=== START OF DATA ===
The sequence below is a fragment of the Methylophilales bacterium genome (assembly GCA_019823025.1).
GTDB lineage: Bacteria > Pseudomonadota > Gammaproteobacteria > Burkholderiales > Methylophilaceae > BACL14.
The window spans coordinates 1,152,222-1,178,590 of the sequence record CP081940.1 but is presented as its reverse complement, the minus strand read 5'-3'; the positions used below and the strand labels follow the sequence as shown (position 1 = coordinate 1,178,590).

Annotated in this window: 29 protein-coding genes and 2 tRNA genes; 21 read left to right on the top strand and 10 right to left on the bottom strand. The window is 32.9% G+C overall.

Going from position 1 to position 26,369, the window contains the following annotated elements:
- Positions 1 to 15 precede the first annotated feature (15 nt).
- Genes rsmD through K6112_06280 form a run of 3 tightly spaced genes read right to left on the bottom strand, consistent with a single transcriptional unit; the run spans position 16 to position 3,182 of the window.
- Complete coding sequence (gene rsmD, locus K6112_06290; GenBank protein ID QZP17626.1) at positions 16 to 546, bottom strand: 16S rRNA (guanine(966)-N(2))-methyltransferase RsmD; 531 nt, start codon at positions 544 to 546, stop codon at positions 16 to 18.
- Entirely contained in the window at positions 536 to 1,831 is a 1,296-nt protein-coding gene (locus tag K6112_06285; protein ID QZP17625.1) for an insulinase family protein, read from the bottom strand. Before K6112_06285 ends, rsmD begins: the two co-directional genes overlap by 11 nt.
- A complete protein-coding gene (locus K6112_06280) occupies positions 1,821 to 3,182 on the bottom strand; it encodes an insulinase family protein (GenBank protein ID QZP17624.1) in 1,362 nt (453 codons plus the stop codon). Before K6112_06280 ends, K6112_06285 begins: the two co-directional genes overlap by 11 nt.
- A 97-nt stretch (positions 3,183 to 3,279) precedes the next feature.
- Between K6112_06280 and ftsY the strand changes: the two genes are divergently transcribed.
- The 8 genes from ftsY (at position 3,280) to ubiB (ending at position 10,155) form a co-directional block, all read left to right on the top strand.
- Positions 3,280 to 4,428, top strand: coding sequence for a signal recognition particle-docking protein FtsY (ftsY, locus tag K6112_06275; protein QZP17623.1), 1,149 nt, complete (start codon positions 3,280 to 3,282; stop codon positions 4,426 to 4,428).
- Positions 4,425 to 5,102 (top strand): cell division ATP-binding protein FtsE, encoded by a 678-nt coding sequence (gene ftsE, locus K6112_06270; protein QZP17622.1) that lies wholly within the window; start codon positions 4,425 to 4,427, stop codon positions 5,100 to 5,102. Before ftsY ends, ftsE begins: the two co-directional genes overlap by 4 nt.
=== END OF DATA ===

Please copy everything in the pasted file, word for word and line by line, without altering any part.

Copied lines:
The sequence below is a fragment of the Methylophilales bacterium genome (assembly GCA_019823025.1).
GTDB lineage: Bacteria > Pseudomonadota > Gammaproteobacteria > Burkholderiales > Methylophilaceae > BACL14.
The window spans coordinates 1,152,222-1,178,590 of the sequence record CP081940.1 but is presented as its reverse complement, the minus strand read 5'-3'; the positions used below and the strand labels follow the sequence as shown (position 1 = coordinate 1,178,590).

Annotated in this window: 29 protein-coding genes and 2 tRNA genes; 21 read left to right on the top strand and 10 right to left on the bottom strand. The window is 32.9% G+C overall.

Going from position 1 to position 26,369, the window contains the following annotated elements:
- Positions 1 to 15 precede the first annotated feature (15 nt).
- Genes rsmD through K6112_06280 form a run of 3 tightly spaced genes read right to left on the bottom strand, consistent with a single transcriptional unit; the run spans position 16 to position 3,182 of the window.
- Complete coding sequence (gene rsmD, locus K6112_06290; GenBank protein ID QZP17626.1) at positions 16 to 546, bottom strand: 16S rRNA (guanine(966)-N(2))-methyltransferase RsmD; 531 nt, start codon at positions 544 to 546, stop codon at positions 16 to 18.
- Entirely contained in the window at positions 536 to 1,831 is a 1,296-nt protein-coding gene (locus tag K6112_06285; protein ID QZP17625.1) for an insulinase family protein, read from the bottom strand. Before K6112_06285 ends, rsmD begins: the two co-directional genes overlap by 11 nt.
- A complete protein-coding gene (locus K6112_06280) occupies positions 1,821 to 3,182 on the bottom strand; it encodes an insulinase family protein (GenBank protein ID QZP17624.1) in 1,362 nt (453 codons plus the stop codon). Before K6112_06280 ends, K6112_06285 begins: the two co-directional genes overlap by 11 nt.
- A 97-nt stretch (positions 3,183 to 3,279) precedes the next feature.
- Between K6112_06280 and ftsY the strand changes: the two genes are divergently transcribed.
- The 8 genes from ftsY (at position 3,280) to ubiB (ending at position 10,155) form a co-directional block, all read left to right on the top strand.
- Positions 3,280 to 4,428, top strand: coding sequence for a signal recognition particle-docking protein FtsY (ftsY, locus tag K6112_06275; protein QZP17623.1), 1,149 nt, complete (start codon positions 3,280 to 3,282; stop codon positions 4,426 to 4,428).
- Positions 4,425 to 5,102 (top strand): cell division ATP-binding protein FtsE, encoded by a 678-nt coding sequence (gene ftsE, locus K6112_06270; protein QZP17622.1) that lies wholly within the window; start codon positions 4,425 to 4,427, stop codon positions 5,100 to 5,102. Before ftsY ends, ftsE begins: the two co-directional genes overlap by 4 nt.